Woundfont - Infinite Undo [Void Singularity Recordings - 2019]Infinite Undo severs up three twenty six minute examples of walled noise- these move from dense & swirling suffocating, through to bleakly tunneling, onto slurred & crushingly bass bound wall-making. The release appears in the form of a CDR on UK’s Void Singularity recordings- and as of this review, the label still has copies.
The CDR is presented in a DVD case, and the outside takes in a mass of thick grey & white static- with on the spine featuring low fi computer print fount. All making a simple, yet effective bit of packaging. The release appeared in an edition of 15 copies.
Woundfont is from New York State, and has been seemingly active since mid last year- as far as I can gather the projects put out a handful of digital releases- I believe Infinite Undo is the projects first physical release- though seemingly the mind behind it has been involved in general noise for a few years now with projects like beholden & (w)resting place.
First, out of the gate we have “Undo”- this finds rapid rushing water like textured, blended with layers bubble static & thin judder. To begin with the ‘wall’ certainly creates a feeling of lashing & drenching urgency, as if ones either running through a torrential rainstorm or watching it from underneath fragile shelter. Unfortunately after around ten or so minutes this ‘wall’ really lost my interest- the layers seem all around a fairly similar mid-ranged, and sadly there’s was never that magic sensation of the shifting & patter-nation occurring. So for me not a great start.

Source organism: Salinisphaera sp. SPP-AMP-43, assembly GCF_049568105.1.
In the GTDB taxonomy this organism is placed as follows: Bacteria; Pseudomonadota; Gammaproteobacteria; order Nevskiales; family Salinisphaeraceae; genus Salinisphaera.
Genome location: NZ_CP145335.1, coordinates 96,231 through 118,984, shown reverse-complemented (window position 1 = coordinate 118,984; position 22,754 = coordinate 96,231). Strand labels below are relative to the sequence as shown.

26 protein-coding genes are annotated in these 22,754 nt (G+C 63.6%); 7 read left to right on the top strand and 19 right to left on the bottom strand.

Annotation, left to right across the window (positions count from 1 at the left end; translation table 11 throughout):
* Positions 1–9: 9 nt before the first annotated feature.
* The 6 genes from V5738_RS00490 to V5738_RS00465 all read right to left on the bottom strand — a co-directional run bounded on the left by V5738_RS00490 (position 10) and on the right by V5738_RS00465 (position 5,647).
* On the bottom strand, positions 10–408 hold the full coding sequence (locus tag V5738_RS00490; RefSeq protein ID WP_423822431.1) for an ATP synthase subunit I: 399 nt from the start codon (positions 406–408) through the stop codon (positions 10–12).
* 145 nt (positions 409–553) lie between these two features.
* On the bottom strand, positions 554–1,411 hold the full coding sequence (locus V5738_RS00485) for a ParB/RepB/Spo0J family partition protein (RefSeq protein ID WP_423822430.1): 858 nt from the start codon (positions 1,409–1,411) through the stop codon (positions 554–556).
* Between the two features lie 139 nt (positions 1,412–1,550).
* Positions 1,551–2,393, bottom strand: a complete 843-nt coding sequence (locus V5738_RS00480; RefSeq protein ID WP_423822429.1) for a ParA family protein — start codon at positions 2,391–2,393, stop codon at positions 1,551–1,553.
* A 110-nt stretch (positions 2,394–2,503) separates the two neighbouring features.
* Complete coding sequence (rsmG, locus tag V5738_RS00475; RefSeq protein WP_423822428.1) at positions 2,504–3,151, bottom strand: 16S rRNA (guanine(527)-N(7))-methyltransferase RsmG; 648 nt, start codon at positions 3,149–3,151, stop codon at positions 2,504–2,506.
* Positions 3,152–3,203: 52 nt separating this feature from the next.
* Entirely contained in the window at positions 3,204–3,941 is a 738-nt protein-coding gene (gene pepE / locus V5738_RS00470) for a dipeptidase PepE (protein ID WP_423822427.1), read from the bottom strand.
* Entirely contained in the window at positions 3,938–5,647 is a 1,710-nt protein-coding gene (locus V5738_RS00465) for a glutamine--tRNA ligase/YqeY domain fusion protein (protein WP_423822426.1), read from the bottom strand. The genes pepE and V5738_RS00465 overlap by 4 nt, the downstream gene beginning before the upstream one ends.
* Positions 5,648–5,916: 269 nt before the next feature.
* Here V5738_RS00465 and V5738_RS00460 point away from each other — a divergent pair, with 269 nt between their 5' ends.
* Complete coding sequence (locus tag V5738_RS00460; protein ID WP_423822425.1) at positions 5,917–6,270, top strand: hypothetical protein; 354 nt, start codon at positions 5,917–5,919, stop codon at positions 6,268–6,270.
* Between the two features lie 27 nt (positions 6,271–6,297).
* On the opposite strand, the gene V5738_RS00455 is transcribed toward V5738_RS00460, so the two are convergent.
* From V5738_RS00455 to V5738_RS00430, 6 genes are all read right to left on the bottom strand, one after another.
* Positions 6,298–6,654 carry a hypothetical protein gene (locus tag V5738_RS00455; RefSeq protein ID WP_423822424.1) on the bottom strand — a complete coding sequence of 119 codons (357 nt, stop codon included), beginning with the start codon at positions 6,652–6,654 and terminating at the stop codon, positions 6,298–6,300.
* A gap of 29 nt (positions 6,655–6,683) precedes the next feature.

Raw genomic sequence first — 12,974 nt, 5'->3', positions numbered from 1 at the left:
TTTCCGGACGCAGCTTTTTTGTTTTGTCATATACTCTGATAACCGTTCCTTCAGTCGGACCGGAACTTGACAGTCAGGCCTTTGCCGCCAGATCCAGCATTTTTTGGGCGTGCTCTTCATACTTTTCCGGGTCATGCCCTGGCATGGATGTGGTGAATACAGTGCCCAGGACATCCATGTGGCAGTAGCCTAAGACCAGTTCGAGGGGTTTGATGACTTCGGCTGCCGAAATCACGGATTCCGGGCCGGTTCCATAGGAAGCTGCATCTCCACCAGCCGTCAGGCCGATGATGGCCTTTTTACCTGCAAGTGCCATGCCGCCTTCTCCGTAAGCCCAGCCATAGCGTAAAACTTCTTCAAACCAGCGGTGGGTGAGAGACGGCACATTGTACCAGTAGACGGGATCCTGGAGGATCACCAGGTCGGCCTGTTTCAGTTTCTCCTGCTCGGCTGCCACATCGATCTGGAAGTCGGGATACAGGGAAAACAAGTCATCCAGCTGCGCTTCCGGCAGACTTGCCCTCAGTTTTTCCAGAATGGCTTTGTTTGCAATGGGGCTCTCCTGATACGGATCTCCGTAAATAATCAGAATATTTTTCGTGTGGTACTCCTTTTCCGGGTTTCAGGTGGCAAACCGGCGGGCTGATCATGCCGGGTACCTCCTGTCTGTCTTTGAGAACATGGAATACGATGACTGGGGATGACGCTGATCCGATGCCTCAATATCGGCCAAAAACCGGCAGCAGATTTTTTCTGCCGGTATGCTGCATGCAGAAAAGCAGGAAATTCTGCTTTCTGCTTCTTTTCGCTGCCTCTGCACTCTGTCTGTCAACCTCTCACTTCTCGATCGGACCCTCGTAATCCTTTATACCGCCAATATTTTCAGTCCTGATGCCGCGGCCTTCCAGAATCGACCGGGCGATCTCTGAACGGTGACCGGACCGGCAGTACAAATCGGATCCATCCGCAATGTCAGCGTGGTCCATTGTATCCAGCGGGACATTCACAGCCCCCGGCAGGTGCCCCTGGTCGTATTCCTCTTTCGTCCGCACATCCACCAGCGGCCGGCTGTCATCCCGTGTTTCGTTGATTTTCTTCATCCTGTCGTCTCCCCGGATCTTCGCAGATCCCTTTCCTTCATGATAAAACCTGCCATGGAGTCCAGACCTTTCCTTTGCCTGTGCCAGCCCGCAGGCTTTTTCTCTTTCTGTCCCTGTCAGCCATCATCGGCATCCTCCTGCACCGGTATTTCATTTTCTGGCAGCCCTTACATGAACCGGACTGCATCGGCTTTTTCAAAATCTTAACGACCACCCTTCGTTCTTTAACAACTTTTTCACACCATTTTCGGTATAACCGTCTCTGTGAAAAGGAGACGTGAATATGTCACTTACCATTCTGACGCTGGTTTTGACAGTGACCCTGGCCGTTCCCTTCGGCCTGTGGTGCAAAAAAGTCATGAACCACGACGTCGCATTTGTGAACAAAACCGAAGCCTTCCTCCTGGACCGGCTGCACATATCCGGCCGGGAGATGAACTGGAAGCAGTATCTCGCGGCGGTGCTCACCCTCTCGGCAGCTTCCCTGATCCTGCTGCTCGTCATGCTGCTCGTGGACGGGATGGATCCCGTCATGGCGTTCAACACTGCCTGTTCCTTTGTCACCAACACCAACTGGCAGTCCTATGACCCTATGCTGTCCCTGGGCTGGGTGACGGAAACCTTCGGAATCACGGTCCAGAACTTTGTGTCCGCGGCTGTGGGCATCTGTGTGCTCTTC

Track two comes in the form of “Redo”- here we get a decidedly stark & tunneling noise drone- this underfed by a grim rattle ‘n’ barren jitter. This ‘wall’ has a most satisfying feeling terminal & consistent numbing bleak-ness, which really does become most entrancing- lets one drift off in a glum trance-like state.
The third & final track is “Recurse”- this ‘wall’ consists of a deep ‘n’ grinding bass purr- around this, we find descending grain crinkles & rattles, as well as some nicely crisp sub-tone winkles. This is a great follow-up to the last track, really pulling over the side of baroness into crushing despair. Once again there’s a really satisfying feeling of entrancement occurring here- and this is nicely added to by the bass weight of the whole thing.
In finishing, I’d say that Infinite Undo is a worthy enough physical debut release- as you'll have read I wasn’t too fussed about the first track, but some of this is down to personal taste. The other two tracks are most effective, and work well as a grim & crushing sonic tag team- I’ll certainly be keeping an eye out for more work from Woundfont.